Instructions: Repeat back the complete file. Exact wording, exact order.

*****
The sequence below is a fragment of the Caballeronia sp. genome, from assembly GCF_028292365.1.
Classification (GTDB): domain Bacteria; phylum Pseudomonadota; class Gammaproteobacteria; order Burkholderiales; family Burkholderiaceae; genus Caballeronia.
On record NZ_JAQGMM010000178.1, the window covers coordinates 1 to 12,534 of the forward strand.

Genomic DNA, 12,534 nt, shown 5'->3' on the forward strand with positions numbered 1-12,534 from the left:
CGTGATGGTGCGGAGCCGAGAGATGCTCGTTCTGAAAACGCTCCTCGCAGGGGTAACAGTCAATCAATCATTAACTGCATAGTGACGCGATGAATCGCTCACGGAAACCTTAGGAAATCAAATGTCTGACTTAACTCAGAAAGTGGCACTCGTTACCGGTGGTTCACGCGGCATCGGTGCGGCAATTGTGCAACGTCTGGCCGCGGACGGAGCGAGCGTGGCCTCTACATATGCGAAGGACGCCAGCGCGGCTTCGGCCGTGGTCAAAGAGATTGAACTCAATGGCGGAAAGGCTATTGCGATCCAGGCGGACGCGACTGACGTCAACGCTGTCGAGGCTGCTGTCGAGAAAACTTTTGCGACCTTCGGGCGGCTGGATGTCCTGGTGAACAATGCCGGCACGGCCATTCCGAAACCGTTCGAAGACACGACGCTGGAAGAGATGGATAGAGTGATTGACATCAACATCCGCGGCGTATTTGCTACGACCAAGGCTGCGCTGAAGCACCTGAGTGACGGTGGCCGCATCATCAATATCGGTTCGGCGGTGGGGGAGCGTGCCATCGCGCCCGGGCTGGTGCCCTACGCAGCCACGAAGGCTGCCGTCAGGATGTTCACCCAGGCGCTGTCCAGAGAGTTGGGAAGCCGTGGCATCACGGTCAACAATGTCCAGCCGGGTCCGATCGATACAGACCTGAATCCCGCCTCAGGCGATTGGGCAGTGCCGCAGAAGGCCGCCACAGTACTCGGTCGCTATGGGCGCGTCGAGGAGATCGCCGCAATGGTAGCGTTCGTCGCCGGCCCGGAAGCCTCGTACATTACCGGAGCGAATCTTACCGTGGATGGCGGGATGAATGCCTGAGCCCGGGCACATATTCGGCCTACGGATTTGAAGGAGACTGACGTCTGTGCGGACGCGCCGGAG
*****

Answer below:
The sequence below is a fragment of the Caballeronia sp. genome, from assembly GCF_028292365.1.
Classification (GTDB): domain Bacteria; phylum Pseudomonadota; class Gammaproteobacteria; order Burkholderiales; family Burkholderiaceae; genus Caballeronia.
On record NZ_JAQGMM010000178.1, the window covers coordinates 1 to 12,534 of the forward strand.

Genomic DNA, 12,534 nt, shown 5'->3' on the forward strand with positions numbered 1-12,534 from the left:
CGTGATGGTGCGGAGCCGAGAGATGCTCGTTCTGAAAACGCTCCTCGCAGGGGTAACAGTCAATCAATCATTAACTGCATAGTGACGCGATGAATCGCTCACGGAAACCTTAGGAAATCAAATGTCTGACTTAACTCAGAAAGTGGCACTCGTTACCGGTGGTTCACGCGGCATCGGTGCGGCAATTGTGCAACGTCTGGCCGCGGACGGAGCGAGCGTGGCCTCTACATATGCGAAGGACGCCAGCGCGGCTTCGGCCGTGGTCAAAGAGATTGAACTCAATGGCGGAAAGGCTATTGCGATCCAGGCGGACGCGACTGACGTCAACGCTGTCGAGGCTGCTGTCGAGAAAACTTTTGCGACCTTCGGGCGGCTGGATGTCCTGGTGAACAATGCCGGCACGGCCATTCCGAAACCGTTCGAAGACACGACGCTGGAAGAGATGGATAGAGTGATTGACATCAACATCCGCGGCGTATTTGCTACGACCAAGGCTGCGCTGAAGCACCTGAGTGACGGTGGCCGCATCATCAATATCGGTTCGGCGGTGGGGGAGCGTGCCATCGCGCCCGGGCTGGTGCCCTACGCAGCCACGAAGGCTGCCGTCAGGATGTTCACCCAGGCGCTGTCCAGAGAGTTGGGAAGCCGTGGCATCACGGTCAACAATGTCCAGCCGGGTCCGATCGATACAGACCTGAATCCCGCCTCAGGCGATTGGGCAGTGCCGCAGAAGGCCGCCACAGTACTCGGTCGCTATGGGCGCGTCGAGGAGATCGCCGCAATGGTAGCGTTCGTCGCCGGCCCGGAAGCCTCGTACATTACCGGAGCGAATCTTACCGTGGATGGCGGGATGAATGCCTGAGCCCGGGCACATATTCGGCCTACGGATTTGAAGGAGACTGACGTCTGTGCGGACGCGCCGGAG